Before The Bell - The stock market started poorly yesterday, as fears increased about the rising spread of the Delta variant of the coronavirus. Traders thought this would slow the economy's growth and lead to the resumption of restrictions that state governments previously enacted. The Dow Jones Industrial Average found itself lower by around 800 points in short order, while the other major indices followed lower. However, after an initial large early decline, the indices trended only slightly lower throughout the day. By the end of the session, the Dow Jones Industrial was off 726 points, the S&P 500 was down 69 points, and the NASDAQ was down 152 points.

Moreover, market breadth was quite negative, as decliners outpaced advancers by a 5.6-to-1.0 ratio. Though all sectors of the stock market were lower yesterday, consumer staples performed the best on a relative basis. This group tends to outperform in a slower-growth environment. Meantime, energy issues were among the worst performers, hurt by a reduction in the related commodities.

In commodity news, oil prices fell, as traders think that an economic slowdown will occur, and this will cause less energy to be used. An agreement between OPEC+ members to increase supply also put pressure on crude prices both here and abroad.  U.S. Treasury bond yields were lower across the board, as traders moved into the safe-haven asset. The VIX Volatility Index was higher as demand for options protection increased.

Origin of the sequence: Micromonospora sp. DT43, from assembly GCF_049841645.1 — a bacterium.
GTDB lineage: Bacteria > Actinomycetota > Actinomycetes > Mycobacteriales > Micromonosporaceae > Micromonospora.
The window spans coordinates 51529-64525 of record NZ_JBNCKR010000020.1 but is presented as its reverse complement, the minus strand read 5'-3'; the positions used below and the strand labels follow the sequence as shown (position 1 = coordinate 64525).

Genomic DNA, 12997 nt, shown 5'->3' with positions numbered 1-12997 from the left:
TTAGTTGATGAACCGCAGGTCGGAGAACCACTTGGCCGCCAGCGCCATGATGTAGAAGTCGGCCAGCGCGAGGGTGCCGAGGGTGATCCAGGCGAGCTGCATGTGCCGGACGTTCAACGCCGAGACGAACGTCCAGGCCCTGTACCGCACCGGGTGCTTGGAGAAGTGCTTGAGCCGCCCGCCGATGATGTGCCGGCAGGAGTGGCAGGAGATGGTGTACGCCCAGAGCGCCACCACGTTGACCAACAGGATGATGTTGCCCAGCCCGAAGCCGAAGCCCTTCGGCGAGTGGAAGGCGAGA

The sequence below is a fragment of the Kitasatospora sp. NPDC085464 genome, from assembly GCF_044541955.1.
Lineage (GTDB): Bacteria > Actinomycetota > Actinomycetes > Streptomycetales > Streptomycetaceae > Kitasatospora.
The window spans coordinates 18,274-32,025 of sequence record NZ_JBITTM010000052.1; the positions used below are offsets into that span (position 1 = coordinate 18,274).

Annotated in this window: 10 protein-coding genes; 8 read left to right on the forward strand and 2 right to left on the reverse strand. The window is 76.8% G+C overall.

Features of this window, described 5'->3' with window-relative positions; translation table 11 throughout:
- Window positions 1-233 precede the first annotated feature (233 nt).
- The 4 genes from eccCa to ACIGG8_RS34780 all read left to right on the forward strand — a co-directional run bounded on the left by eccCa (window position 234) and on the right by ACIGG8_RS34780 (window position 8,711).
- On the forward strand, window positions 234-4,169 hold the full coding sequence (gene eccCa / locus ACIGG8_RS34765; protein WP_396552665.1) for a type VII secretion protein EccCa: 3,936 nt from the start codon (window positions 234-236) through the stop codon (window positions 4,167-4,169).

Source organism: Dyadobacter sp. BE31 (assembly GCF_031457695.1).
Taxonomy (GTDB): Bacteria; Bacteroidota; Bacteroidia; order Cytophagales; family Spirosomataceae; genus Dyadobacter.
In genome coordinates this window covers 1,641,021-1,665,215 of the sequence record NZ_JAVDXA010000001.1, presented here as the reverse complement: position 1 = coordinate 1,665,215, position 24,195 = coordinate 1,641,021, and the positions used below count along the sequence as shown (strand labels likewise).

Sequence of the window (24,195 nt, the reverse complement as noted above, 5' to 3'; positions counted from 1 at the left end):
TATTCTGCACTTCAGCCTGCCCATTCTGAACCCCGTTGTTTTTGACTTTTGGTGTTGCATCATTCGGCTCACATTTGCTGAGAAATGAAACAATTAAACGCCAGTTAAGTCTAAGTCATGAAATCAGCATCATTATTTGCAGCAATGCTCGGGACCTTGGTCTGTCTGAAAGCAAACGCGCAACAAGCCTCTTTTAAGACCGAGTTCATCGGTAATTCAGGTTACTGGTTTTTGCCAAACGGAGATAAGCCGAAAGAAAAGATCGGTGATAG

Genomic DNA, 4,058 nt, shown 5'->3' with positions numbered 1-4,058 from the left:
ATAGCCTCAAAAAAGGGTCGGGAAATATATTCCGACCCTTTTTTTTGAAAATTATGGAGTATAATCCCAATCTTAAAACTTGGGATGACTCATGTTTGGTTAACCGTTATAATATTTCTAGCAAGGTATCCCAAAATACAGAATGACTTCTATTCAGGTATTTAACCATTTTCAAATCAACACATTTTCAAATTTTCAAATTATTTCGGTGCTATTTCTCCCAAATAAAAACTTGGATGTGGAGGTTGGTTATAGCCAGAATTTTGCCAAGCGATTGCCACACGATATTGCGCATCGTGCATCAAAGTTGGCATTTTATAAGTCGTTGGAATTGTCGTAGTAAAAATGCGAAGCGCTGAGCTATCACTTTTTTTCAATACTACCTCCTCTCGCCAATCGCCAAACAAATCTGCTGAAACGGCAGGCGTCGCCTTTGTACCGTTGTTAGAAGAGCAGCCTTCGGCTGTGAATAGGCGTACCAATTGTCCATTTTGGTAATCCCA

In the after-hours market, futures prices improved, gaining back a portion of the day's losses. This positive movement trended slowly higher throughout the evening. By morning, the futures were well into the green, suggesting a strong start to the trading day.

Looking ahead, traders will likely keep an eye on a few economic data releases today. At first blush, the residential construction data were solid, as privately‐owned housing starts in June were at a seasonally adjusted annual rate of 1,643,000, which was 6.3% percent above the revised May estimate of 1,546,000 and is 29.1% above the June 2020 rate of 1,273,000. Later in the week, other economic reports, including weekly jobless claims and existing home sales, will provide further clues on how the U.S. economy is doing. Meantime, earnings season continues in full, as several large companies are slated to report quarterly results both before and after market hours. A disproportionate number of these companies are financials, which, along with last week’s results from the big banks, should show how well lending activity has held up during the second quarter. All told, we think traders will look toward the earnings reports, while keeping an eye on any developments concerning the coronavirus pandemic and the Delta variant strain. - John E. Seibert III

At the time of this article’s writing, the author did not have positions in any of the companies mentioned.